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Update on Children's Exposure to Violence, Crime, and Abuse

Course #: 02-428

Price: $8.00

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Please Note: This course has varying hours depending on the type of credit you need. See Below.

  • IACET: 0.1 CEUs
  • All Other Organizations: 2.00 Hours
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How to Take This Course:

  • 1 View Course Worksheet -  View the course worksheet or print it out to review later
  • 2 Read the Course Material -  As you read through, mark your answers on the course worksheet to be prepared for the exam
  • 3 Take Exam -  You must a achieve a score of 75% or higher in order to earn credit for the course.
  • You don't need to pay for an exam until AFTER you pass it. If you have any questions or need more information, please click here.

Course Description

CE Course Description

Children are exposed to violence every day in their homes, schools, and communities, and such exposure can cause them significant physical, mental, and emotional harm with long-term effects that can last well into adulthood. This brief continuing education course, developed from the U.S. Department of Justice Office of Juvenile Justice Programs, was developed to summarize survey results of children’s past-year and lifetime exposure to violence, crime, and abuse from ages 1 month to 17 years. Measuring such child victimization accurately and comprehensively is crucial when providing services to child victims of violence and their families and offering programs to educate children, their families, and those who work with children at risk for violence, including educators and other professionals. Areas of victimization assessed include conventional crime, child maltreatment, peer and sibling victimization, and electronic victimization.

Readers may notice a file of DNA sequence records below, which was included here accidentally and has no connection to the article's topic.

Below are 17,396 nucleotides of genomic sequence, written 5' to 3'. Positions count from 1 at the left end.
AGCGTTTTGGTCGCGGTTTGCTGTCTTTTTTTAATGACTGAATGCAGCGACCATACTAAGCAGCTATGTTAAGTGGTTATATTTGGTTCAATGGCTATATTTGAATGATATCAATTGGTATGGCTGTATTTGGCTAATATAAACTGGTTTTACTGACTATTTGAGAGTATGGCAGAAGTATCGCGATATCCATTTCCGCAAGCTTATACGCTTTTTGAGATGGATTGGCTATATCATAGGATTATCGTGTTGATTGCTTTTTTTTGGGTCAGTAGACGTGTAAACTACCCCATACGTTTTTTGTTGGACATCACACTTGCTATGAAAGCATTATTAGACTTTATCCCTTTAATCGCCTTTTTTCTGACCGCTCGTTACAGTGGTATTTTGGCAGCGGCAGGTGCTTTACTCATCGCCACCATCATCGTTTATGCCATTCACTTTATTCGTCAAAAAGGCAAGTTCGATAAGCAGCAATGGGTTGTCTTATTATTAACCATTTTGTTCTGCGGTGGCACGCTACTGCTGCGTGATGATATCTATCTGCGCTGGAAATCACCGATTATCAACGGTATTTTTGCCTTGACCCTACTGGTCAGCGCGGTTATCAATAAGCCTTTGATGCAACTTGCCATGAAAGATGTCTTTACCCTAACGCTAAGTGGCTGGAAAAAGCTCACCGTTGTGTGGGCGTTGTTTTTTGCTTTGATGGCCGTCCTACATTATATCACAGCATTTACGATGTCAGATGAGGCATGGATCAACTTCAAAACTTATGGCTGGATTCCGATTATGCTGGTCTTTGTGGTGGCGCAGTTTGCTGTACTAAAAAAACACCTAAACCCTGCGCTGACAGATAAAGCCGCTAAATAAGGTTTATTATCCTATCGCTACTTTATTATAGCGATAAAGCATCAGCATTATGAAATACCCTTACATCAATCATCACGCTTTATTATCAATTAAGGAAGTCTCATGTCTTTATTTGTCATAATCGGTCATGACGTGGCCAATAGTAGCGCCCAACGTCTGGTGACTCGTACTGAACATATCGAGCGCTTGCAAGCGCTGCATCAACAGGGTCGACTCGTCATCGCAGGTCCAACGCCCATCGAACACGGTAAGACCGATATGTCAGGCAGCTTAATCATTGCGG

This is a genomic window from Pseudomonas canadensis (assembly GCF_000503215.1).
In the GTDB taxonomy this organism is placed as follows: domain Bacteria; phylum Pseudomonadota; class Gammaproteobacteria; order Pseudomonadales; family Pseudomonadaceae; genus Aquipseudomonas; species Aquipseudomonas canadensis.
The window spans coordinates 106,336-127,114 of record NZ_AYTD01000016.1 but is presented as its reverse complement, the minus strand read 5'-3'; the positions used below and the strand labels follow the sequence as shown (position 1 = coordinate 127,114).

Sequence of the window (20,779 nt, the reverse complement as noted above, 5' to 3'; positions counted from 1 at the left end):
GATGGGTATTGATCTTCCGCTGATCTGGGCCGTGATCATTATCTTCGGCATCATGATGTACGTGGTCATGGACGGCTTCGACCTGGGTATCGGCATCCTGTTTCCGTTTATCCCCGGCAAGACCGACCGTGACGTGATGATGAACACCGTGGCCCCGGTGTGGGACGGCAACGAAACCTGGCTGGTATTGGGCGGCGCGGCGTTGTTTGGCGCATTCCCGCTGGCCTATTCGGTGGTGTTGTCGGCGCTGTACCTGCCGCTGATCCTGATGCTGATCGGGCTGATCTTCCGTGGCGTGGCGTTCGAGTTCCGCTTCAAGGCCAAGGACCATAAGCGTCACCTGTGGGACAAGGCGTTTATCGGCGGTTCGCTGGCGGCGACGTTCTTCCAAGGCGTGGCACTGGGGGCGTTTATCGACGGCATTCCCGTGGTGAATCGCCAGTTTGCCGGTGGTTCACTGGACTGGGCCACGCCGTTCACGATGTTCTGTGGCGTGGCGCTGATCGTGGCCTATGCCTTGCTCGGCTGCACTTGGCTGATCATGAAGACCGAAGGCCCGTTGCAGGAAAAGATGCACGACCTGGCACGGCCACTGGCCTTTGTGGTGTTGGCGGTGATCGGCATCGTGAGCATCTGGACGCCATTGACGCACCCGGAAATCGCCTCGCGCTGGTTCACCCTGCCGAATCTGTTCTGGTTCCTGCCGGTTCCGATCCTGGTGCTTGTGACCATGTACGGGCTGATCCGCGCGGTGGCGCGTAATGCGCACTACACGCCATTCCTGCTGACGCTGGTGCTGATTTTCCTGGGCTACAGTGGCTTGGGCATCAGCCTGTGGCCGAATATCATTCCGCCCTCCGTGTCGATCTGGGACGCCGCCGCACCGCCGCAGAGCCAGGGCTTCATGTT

CE Course Objectives

1. Summarize national survey results in the areas of children’s past year and lifetime exposure to violence in the home, school, and the community.

2. Describe the consequences of childhood victimization throughout the lifespan.

3. Review the history of the National Survey of Children’s Exposure to Violence (NatSCEV I/II).

4. Identify the types of victimization surveyed and evaluate specific findings across various categories such as assaults, bullying, sexual victimization, child maltreatment, and indirect victimization.

5. Outline implications for researchers, practitioners, and policymakers as they educate the public about childhood violence and analyze interventions to prevent and treat childhood crime, abuse, and violence.

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Proprietary Interest Policy

We will disclose, in advance, any proprietary interest in any product, instrument, device, service, or material to be discussed during the learning event, as well as the source of any third-party compensation related to the presentation. This policy applies to both our organization and contractors. If such proprietary/financial interests exist, we will publish a disclaimer in marketing or instructional materials for a course.

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